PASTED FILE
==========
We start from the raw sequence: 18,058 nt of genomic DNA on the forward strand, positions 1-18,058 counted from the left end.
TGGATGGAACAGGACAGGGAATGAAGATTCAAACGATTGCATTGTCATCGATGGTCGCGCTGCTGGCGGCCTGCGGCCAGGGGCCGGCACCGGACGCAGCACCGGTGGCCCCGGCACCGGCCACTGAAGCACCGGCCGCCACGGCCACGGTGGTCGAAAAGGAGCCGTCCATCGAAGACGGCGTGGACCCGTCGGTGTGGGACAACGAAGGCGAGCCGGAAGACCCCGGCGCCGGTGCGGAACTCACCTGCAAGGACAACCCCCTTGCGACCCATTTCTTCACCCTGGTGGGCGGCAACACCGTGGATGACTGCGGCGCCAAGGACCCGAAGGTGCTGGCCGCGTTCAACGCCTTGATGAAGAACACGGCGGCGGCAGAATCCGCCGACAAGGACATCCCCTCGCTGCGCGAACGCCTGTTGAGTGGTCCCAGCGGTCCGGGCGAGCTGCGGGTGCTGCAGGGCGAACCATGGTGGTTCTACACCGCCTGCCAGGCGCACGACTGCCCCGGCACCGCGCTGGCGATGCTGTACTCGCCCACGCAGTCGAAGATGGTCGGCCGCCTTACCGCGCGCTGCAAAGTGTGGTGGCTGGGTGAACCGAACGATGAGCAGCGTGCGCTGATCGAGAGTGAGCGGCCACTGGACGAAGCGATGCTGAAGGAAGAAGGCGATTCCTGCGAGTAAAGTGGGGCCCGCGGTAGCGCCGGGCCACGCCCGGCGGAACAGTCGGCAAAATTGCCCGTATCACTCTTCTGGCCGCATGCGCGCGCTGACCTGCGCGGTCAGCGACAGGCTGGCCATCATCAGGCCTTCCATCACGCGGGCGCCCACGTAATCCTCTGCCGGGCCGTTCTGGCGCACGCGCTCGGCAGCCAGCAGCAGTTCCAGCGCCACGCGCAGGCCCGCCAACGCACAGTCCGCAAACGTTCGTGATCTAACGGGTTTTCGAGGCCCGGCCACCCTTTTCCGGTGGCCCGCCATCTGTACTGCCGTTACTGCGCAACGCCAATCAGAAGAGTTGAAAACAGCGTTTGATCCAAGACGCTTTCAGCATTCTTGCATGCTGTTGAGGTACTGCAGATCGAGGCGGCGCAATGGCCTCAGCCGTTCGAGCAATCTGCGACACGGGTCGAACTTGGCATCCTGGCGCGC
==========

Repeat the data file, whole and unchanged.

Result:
We start from the raw sequence: 18,058 nt of genomic DNA on the forward strand, positions 1-18,058 counted from the left end.
TGGATGGAACAGGACAGGGAATGAAGATTCAAACGATTGCATTGTCATCGATGGTCGCGCTGCTGGCGGCCTGCGGCCAGGGGCCGGCACCGGACGCAGCACCGGTGGCCCCGGCACCGGCCACTGAAGCACCGGCCGCCACGGCCACGGTGGTCGAAAAGGAGCCGTCCATCGAAGACGGCGTGGACCCGTCGGTGTGGGACAACGAAGGCGAGCCGGAAGACCCCGGCGCCGGTGCGGAACTCACCTGCAAGGACAACCCCCTTGCGACCCATTTCTTCACCCTGGTGGGCGGCAACACCGTGGATGACTGCGGCGCCAAGGACCCGAAGGTGCTGGCCGCGTTCAACGCCTTGATGAAGAACACGGCGGCGGCAGAATCCGCCGACAAGGACATCCCCTCGCTGCGCGAACGCCTGTTGAGTGGTCCCAGCGGTCCGGGCGAGCTGCGGGTGCTGCAGGGCGAACCATGGTGGTTCTACACCGCCTGCCAGGCGCACGACTGCCCCGGCACCGCGCTGGCGATGCTGTACTCGCCCACGCAGTCGAAGATGGTCGGCCGCCTTACCGCGCGCTGCAAAGTGTGGTGGCTGGGTGAACCGAACGATGAGCAGCGTGCGCTGATCGAGAGTGAGCGGCCACTGGACGAAGCGATGCTGAAGGAAGAAGGCGATTCCTGCGAGTAAAGTGGGGCCCGCGGTAGCGCCGGGCCACGCCCGGCGGAACAGTCGGCAAAATTGCCCGTATCACTCTTCTGGCCGCATGCGCGCGCTGACCTGCGCGGTCAGCGACAGGCTGGCCATCATCAGGCCTTCCATCACGCGGGCGCCCACGTAATCCTCTGCCGGGCCGTTCTGGCGCACGCGCTCGGCAGCCAGCAGCAGTTCCAGCGCCACGCGCAGGCCCGCCAACGCACAGTCCGCAAACGTTCGTGATCTAACGGGTTTTCGAGGCCCGGCCACCCTTTTCCGGTGGCCCGCCATCTGTACTGCCGTTACTGCGCAACGCCAATCAGAAGAGTTGAAAACAGCGTTTGATCCAAGACGCTTTCAGCATTCTTGCATGCTGTTGAGGTACTGCAGATCGAGGCGGCGCAATGGCCTCAGCCGTTCGAGCAATCTGCGACACGGGTCGAACTTGGCATCCTGGCGCGC